Natural Killer T-Cells Prevent Obesity

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HeConnection-Treatment-Natural Killer T-Cells Prevent ObesityNatural Killer T-Cells Prevent Obesity – Invariant natural killer T-cells (iNKT) are a unique subset of immune cells that are known to influence inflammatory responses. Now, a scientific team led by researchers at Beth Israel Deaconess Medical Center (BIDMC) has found that iNKT cells play a protective role in guarding against obesity and the metabolic syndrome, a major consequence of obesity.

Their discovery, published in the journal Immunity, also finds that although iNKT cells are lost when humans become obese, they can be restored through weight loss, and further suggests that therapies that activate iNKT cells could help manage obesity, diabetes and metabolic disease.

iNKT cells had been thought to be rare in humans until work by Lydia Lynch, PhD, found they were plentiful in human adipose (fat) tissue.

“Our previous work had revealed a large population of iNKT cells in fat tissue in both mice and humans,” explains Lynch, a research fellow in the Department of Hematology/Oncology at BIDMC and the study’s first author. “Now we have identified them in mice and identified a role for them in the regulation of body weight and the metabolic state, likely by regulating inflammation in adipose tissue.” Together with senior author Mark Exley, PhD, Assistant Professor of Medicine at Harvard Medical School and a leader in the field of NKT investigations, the team also discovered that a lipid called alpha-galactosylceramide (aGC) can lead to a dramatic improvement in metabolism, weight loss, fatty liver disease and can reverse diabetes by bolstering cells that have been depleted.

Knowing that mice have iNKT cells in their liver tissue, the authors first ascertained that, like humans, the animals also harbored these cells in fat tissue. “We found loads of them,” says Lynch, explaining that the research team next proceeded to put the mice on a high-fat diet (60 percent calories from fat, typically lab-produced, saturated fatty acids) and studied the outcomes. “Similar to the human subjects we had previously studied, the animals lost their iNKT cells when they became obese,” explains Lynch. “Once we took them off this diet and put them back on a normal standard-fat diet, they lost the weight — and their iNKT cells increased.”

The Role of iNKT Cells

In the next experiment, the authors set out to better understand the exact role of the iNKT cells by examining two strains of knockout mice, the CD1d-/- and the Ja18-/-, both of which are deficient in iNKT cells.

“We put these knockout mice, and a group of control animals, on high [saturated] fat diets,” says Lynch. “While all of the animals grew obese, the response in the knockout mice was much more severe in that they grew 30 percent fatter than the control animals and developed the mouse equivalent of Type 2 diabetes very quickly, over just six weeks.” The mice also had greatly increased triglyceride levels, larger adipocytes and fatty liver disease.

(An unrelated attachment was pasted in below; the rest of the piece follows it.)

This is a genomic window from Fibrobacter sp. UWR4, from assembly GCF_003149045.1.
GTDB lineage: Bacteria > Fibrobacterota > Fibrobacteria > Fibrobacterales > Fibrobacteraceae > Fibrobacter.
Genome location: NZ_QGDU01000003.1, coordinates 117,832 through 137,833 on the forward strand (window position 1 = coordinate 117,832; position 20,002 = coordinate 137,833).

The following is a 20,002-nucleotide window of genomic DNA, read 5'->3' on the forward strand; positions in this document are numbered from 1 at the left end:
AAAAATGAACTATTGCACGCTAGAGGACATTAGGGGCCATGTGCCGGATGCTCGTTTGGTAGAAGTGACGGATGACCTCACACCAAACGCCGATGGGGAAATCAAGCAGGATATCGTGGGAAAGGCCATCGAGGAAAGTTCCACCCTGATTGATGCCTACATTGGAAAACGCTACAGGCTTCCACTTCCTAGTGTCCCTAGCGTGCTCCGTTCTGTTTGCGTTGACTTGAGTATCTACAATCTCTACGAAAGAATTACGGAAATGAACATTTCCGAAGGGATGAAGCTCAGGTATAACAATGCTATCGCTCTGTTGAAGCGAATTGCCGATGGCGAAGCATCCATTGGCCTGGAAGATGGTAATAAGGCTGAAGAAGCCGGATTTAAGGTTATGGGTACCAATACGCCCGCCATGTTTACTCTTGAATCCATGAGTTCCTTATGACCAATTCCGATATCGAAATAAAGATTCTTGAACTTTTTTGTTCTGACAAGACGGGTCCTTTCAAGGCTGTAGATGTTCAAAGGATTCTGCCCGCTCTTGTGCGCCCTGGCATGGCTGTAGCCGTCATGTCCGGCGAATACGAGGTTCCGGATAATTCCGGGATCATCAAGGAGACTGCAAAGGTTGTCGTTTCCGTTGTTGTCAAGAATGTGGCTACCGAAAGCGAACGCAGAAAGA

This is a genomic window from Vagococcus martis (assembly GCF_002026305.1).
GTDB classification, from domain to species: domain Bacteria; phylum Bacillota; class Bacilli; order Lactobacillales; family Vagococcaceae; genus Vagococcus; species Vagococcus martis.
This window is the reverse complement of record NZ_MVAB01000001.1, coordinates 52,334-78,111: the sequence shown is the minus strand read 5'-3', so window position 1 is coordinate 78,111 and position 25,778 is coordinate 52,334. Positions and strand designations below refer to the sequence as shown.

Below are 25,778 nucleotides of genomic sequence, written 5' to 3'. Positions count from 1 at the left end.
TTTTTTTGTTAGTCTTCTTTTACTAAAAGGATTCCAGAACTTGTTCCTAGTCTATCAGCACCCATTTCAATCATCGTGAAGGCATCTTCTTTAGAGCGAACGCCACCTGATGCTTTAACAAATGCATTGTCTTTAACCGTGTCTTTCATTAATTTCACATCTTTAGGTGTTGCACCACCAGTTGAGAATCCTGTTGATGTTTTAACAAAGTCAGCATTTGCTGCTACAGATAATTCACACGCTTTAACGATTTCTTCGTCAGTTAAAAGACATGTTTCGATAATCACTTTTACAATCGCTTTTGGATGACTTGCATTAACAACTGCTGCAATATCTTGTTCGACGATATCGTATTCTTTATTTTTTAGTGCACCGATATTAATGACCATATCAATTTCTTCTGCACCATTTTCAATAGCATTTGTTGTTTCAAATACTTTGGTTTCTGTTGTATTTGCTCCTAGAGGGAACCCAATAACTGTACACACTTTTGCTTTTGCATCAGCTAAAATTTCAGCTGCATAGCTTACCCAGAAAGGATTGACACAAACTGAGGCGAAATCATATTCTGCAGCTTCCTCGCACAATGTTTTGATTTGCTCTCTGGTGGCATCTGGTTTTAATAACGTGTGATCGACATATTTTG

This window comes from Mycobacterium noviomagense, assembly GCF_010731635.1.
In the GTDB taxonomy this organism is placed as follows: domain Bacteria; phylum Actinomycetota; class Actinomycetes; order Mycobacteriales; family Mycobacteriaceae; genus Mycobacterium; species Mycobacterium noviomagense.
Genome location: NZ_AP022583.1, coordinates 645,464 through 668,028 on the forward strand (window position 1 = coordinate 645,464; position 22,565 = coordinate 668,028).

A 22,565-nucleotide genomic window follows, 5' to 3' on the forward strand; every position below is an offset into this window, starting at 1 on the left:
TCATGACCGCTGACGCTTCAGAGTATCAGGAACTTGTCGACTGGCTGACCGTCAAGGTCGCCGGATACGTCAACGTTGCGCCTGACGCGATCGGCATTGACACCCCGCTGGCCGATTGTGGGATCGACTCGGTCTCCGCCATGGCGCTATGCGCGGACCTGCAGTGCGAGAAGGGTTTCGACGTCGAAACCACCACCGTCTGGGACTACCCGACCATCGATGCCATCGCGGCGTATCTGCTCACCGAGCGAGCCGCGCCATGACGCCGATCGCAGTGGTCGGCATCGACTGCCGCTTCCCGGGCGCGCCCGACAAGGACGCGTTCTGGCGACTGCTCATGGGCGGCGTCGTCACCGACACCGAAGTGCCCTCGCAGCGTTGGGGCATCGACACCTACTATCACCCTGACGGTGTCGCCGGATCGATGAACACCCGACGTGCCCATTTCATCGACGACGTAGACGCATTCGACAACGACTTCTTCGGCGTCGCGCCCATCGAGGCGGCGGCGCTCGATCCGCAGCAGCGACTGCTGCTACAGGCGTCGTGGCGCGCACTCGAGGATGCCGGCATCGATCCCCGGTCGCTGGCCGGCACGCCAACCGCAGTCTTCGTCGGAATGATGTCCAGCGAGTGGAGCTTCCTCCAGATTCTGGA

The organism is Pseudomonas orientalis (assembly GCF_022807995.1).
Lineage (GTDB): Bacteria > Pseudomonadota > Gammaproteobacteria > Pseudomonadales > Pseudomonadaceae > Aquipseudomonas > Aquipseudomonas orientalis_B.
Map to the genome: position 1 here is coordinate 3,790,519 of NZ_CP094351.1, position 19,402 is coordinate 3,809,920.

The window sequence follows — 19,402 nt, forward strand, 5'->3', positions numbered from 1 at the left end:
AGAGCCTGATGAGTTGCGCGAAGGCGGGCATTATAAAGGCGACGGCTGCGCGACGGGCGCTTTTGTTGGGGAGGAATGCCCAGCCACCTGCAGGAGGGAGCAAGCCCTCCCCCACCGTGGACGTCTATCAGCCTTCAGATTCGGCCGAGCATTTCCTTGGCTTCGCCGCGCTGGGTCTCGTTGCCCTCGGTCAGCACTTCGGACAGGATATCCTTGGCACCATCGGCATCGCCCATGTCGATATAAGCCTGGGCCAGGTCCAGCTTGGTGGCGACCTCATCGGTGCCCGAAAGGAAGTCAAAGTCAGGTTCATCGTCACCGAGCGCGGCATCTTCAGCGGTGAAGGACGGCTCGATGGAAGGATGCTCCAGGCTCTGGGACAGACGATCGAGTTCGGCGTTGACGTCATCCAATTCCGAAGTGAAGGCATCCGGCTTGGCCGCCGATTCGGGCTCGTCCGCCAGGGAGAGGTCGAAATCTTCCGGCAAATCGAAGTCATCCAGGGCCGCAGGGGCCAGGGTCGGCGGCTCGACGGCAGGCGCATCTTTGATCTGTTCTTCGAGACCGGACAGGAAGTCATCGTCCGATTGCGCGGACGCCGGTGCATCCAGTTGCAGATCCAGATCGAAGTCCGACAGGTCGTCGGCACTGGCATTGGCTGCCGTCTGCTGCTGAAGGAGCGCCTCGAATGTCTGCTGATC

Next, the authors removed iNKT cells from a normal mouse and injected them into obese NKT knockout mice. “By doing this, we actually reversed the diabetes and even though the mice continued to eat a high-fat diet, they lost one to two grams of weight [normal mouse weight being 20 to 25 grams] and exhibited a host of features that suggested reduced inflammation, including improved insulin sensitivity, lower triglycerides and leptin, and shrunken adipocytes.”

Finally, in order to demonstrate if the remaining diminished pool of iNKT cells in obesity could be activated to improve metabolism, the scientists tested alpha-galactosylceramide (aGC), a lipid known to activate iNKT cells.

They found that administering a single dose of aGC caused a dramatic improvement in metabolism and fatty liver disease, loss of much of the weight gained, and reversal of diabetes in the obese animals.

“aGC has been tested in clinical trials for the treatment of certain cancers, including melanoma and proven safe and produced few side effects in humans,” explains Exley. “The effect of NKT stimulation, whether by aGC or other means, on weight loss, obesity and metabolic disorder has not been investigated until now and may provide a new avenue for the treatment of obesity and metabolic syndrome, which have now reached epidemic proportions worldwide.”

Health-e-Solutions Comment

This sounds like promising research using a lipid (fat) that has already been proven to be safe for humans. However, it remains to be seen if it will be more effective and safe than changing diet and lifestyle to reduce weight and improve diabetes control. It appears that doing so can also increase iNKT cells. We think the Roman DIet and Health-e-Solutions lifestyle has helped our family lose excess weight and maintain normal body weight.

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